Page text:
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Commentary: This brewing tech rivalry may create Chinese isolationism

What larger impact this trade war might have is the lesson Chinese tech companies have learnt about how vulnerable they have become to geopolitical and trade risks, says China commentator Tom McGregor.

Commentary: This brewing tech rivalry may create Chinese isolationism

A man talks on his mobile phone beside Huawei's billboard featuring 5G technology at the PT Expo in Beijing, China, on Sep 26, 2018. (Photo: REUTERS)

BEIJING: Tectonic shifts were underway in the technological rivalry between the US and China last week.

On Monday (Jun 17), China’s largest telecommunications equipment manufacturer Huawei signed a groundbreaking deal with China Mobile, the country’s largest telecommunications operator. 

The company was awarded half of China Mobile’s 5G network contracts, while Sweden’s Ericsson and Finland’s Nokia scored most of the rest of the orders. Huawei’s cross-town rival ZTE also captured 5 per cent of China Mobile’s 5G contracts.

The Chinese central government had granted commercial 5G licenses to the country’s three telecommunications giants - China Mobile, Unicom and China Telecom - and China Broadcasting Network Corp the week before. The Chinese government’s decision to press on with 5G implementation ahead of a previously announced schedule demonstrates both a sense of urgency and self-confidence amid a brewing trade war with the US.

But the US did not sit idly. On Friday, the US Commerce Department put five more Chinese tech groups on a trade blacklist, including one research institute and four Chinese firms that work on supercomputing, facial recognition and artificial intelligence.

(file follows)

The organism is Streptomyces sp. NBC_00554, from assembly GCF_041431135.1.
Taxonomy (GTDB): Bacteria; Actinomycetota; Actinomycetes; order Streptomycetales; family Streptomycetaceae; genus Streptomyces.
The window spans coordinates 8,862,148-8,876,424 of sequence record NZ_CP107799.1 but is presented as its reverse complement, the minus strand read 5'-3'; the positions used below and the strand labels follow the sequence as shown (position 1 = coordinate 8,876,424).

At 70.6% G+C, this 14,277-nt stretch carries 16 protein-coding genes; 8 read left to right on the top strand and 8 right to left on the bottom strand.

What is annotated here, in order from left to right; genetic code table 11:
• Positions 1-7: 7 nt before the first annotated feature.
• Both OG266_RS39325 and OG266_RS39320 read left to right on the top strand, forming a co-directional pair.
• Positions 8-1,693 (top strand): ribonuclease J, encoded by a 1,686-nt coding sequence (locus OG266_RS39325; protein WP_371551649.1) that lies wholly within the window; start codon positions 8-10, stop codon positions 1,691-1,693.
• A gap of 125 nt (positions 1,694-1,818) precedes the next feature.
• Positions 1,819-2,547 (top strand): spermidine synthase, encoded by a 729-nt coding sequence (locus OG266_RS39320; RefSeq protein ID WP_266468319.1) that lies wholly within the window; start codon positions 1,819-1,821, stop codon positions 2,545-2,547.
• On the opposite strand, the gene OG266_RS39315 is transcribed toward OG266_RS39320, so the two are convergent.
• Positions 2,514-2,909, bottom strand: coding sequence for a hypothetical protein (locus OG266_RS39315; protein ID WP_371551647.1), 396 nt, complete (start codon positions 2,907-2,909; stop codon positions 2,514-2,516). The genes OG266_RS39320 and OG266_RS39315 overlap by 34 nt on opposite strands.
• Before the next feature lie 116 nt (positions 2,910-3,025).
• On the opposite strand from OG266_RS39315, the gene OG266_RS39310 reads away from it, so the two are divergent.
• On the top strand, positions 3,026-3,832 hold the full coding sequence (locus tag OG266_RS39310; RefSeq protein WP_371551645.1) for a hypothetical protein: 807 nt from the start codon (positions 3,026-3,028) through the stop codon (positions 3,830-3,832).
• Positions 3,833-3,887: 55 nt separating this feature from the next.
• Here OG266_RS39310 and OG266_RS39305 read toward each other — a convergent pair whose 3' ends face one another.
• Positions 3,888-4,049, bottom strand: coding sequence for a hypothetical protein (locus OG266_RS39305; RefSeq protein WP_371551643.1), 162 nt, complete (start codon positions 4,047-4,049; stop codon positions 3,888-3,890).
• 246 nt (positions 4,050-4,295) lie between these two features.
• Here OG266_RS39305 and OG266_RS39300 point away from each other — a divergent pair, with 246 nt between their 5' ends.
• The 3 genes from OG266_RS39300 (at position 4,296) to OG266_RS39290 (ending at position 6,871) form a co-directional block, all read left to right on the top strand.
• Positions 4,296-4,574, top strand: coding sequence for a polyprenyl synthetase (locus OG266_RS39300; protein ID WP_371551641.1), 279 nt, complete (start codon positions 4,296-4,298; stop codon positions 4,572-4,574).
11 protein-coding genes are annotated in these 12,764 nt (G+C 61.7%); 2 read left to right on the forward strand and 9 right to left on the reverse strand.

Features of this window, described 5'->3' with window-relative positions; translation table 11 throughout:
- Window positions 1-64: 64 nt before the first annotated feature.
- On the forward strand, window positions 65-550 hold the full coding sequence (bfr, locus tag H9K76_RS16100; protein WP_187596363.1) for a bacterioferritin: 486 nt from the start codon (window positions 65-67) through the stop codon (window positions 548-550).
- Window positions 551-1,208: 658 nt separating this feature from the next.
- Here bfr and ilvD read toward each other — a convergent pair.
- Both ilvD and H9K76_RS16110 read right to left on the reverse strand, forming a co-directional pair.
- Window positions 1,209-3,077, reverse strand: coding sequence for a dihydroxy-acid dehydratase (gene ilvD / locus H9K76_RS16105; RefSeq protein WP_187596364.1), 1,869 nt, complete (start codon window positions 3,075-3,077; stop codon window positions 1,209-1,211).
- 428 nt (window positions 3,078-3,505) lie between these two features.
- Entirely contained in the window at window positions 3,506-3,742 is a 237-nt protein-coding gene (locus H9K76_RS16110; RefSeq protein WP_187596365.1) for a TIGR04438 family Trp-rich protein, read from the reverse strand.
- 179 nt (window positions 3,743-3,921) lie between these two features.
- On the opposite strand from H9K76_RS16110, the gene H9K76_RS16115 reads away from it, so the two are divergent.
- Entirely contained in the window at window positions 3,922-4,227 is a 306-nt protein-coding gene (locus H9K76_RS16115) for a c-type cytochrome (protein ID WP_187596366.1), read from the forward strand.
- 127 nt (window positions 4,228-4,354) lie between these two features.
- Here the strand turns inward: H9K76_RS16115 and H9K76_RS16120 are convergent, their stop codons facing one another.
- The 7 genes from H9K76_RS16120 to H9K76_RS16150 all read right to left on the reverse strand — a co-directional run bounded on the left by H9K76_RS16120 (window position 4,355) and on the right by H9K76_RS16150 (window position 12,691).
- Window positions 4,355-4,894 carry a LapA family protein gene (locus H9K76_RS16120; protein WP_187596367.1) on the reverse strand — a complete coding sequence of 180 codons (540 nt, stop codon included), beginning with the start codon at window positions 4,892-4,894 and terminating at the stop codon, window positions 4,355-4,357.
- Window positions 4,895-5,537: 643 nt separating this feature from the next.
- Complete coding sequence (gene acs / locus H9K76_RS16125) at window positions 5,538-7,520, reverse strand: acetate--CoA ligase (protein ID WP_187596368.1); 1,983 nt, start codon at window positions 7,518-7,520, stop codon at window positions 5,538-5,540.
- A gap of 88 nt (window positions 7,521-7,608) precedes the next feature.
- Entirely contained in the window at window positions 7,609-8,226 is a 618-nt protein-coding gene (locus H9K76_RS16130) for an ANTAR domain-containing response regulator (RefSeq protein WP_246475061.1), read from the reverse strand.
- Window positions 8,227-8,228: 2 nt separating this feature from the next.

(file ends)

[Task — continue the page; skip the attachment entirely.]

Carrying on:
Washington authorities blocked an effort by China Mobile to enter the US telecom market due to national security concerns. (Photo: AFP/Pau Barrena)

The US said that some had been involved in activities “contrary to the national security and foreign policy interests of the US”. Ahead of a highly anticipated meeting between US President Donald Trump and Chinese President Xi Jinping, both sides seems to be seeking to bolster their position. 

But the US’s move poses fresh risks and might just be the spark that ignites a path towards Chinese isolationism.

READ: Donald Trump is making America scary again, a commentary


China’s original plans to establish 5G networks for commercial use were originally set for no earlier than 2020 as Chinese experts had feared that hastening the process could result in technical mishaps and unforeseen challenges.

Beijing traditionally prefers to play it safe and conservative before pushing through with such nationwide projects, experts have pointed out. 

A routine implementation strategy would see local pilot projects spearheaded by local governments, before scaling up to the provincial level if successful, and finally ceding control to the central government to oversee and regulate. 

China Mobile initially had plans to test out 5G for smart cities in Hangzhou, Guangzhou, Suzhou, Wuhan and Shanghai before connecting those networks nationwide with Huawei as a crucial player but the Chinese have since moved the schedule up. 

Company logos of China Unicom are displayed at a news conference during the company's announcement of its annual results in Hong Kong, China on Mar 16, 2016. (Photo: REUTERS/Bobby Yip)

In fact, China’s Ministry of Industry and Information Technology (MIIT) announced two years ago bold expectations for the nation to bolster investments in 5G from 2020 through to 2030, adding 6.3 trillion yuan (US$870 billion) to economic output and 8 million jobs, while Chinese companies were revving up with investments in telecommunication equipment and network capacity.

China's Big Three telecommunication giants - China Mobile, China Telecom and China Unicom are expected to invest a total of US$180 billion in the next seven years, which would eclipse Japan's spending at US$46 billion for the same period.

READ: The US-China contest is a race towards 5G domination, a commentary


But the brakes were almost pulled on this ambitious plans when US President Donald J Trump signed an Executive Order blacklisting Huawei and its affiliates as “foreign adversaries”, and killing off Chinese businesses’ much-needed access to US high-tech firms like Qualcomm, Intel, Microsoft and Google.

With Huawei in a precarious scenario, China Mobile had to decide whether to continue working with the Shenzhen-based tech giant on the 5G roll-out and made the decision to press on after considering a range of factors.